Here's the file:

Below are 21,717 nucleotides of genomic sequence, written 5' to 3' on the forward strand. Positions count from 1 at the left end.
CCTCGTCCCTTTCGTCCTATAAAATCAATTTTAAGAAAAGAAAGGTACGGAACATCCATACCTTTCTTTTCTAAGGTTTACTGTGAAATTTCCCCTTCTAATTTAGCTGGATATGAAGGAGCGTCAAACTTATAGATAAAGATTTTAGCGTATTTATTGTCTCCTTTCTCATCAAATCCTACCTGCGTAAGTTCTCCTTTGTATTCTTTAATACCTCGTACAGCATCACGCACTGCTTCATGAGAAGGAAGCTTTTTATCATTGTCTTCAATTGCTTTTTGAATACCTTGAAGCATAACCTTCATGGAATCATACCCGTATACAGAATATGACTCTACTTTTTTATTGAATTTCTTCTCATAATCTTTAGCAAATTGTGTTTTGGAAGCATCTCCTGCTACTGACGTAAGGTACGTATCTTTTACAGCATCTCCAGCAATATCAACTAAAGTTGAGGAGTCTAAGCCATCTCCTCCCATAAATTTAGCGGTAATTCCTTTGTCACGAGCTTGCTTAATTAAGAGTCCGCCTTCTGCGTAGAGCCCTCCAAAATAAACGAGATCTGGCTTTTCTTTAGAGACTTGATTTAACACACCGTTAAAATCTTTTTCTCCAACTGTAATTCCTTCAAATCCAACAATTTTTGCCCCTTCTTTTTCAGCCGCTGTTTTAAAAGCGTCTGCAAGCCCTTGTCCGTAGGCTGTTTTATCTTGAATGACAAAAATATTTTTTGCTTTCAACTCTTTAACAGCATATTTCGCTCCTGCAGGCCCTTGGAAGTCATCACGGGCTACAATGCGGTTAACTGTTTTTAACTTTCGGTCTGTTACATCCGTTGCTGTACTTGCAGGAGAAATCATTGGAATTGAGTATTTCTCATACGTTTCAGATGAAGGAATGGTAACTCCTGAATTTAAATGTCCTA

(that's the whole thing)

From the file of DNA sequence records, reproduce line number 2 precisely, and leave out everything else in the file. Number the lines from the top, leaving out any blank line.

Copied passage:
CCTCGTCCCTTTCGTCCTATAAAATCAATTTTAAGAAAAGAAAGGTACGGAACATCCATACCTTTCTTTTCTAAGGTTTACTGTGAAATTTCCCCTTCTAATTTAGCTGGATATGAAGGAGCGTCAAACTTATAGATAAAGATTTTAGCGTATTTATTGTCTCCTTTCTCATCAAATCCTACCTGCGTAAGTTCTCCTTTGTATTCTTTAATACCTCGTACAGCATCACGCACTGCTTCATGAGAAGGAAGCTTTTTATCATTGTCTTCAATTGCTTTTTGAATACCTTGAAGCATAACCTTCATGGAATCATACCCGTATACAGAATATGACTCTACTTTTTTATTGAATTTCTTCTCATAATCTTTAGCAAATTGTGTTTTGGAAGCATCTCCTGCTACTGACGTAAGGTACGTATCTTTTACAGCATCTCCAGCAATATCAACTAAAGTTGAGGAGTCTAAGCCATCTCCTCCCATAAATTTAGCGGTAATTCCTTTGTCACGAGCTTGCTTAATTAAGAGTCCGCCTTCTGCGTAGAGCCCTCCAAAATAAACGAGATCTGGCTTTTCTTTAGAGACTTGATTTAACACACCGTTAAAATCTTTTTCTCCAACTGTAATTCCTTCAAATCCAACAATTTTTGCCCCTTCTTTTTCAGCCGCTGTTTTAAAAGCGTCTGCAAGCCCTTGTCCGTAGGCTGTTTTATCTTGAATGACAAAAATATTTTTTGCTTTCAACTCTTTAACAGCATATTTCGCTCCTGCAGGCCCTTGGAAGTCATCACGGGCTACAATGCGGTTAACTGTTTTTAACTTTCGGTCTGTTACATCCGTTGCTGTACTTGCAGGAGAAATCATTGGAATTGAGTATTTCTCATACGTTTCAGATGAAGGAATGGTAACTCCTGAATTTAAATGTCCTA